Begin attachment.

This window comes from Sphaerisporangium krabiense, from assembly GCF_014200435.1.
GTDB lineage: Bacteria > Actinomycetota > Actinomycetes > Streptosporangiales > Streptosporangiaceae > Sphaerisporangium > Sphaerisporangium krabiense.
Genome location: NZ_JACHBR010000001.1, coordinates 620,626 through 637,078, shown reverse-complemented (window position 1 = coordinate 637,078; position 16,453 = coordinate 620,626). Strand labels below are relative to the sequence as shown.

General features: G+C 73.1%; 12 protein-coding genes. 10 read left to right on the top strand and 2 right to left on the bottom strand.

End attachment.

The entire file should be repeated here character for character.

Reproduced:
This window comes from Sphaerisporangium krabiense, from assembly GCF_014200435.1.
GTDB lineage: Bacteria > Actinomycetota > Actinomycetes > Streptosporangiales > Streptosporangiaceae > Sphaerisporangium > Sphaerisporangium krabiense.
Genome location: NZ_JACHBR010000001.1, coordinates 620,626 through 637,078, shown reverse-complemented (window position 1 = coordinate 637,078; position 16,453 = coordinate 620,626). Strand labels below are relative to the sequence as shown.

General features: G+C 73.1%; 12 protein-coding genes. 10 read left to right on the top strand and 2 right to left on the bottom strand.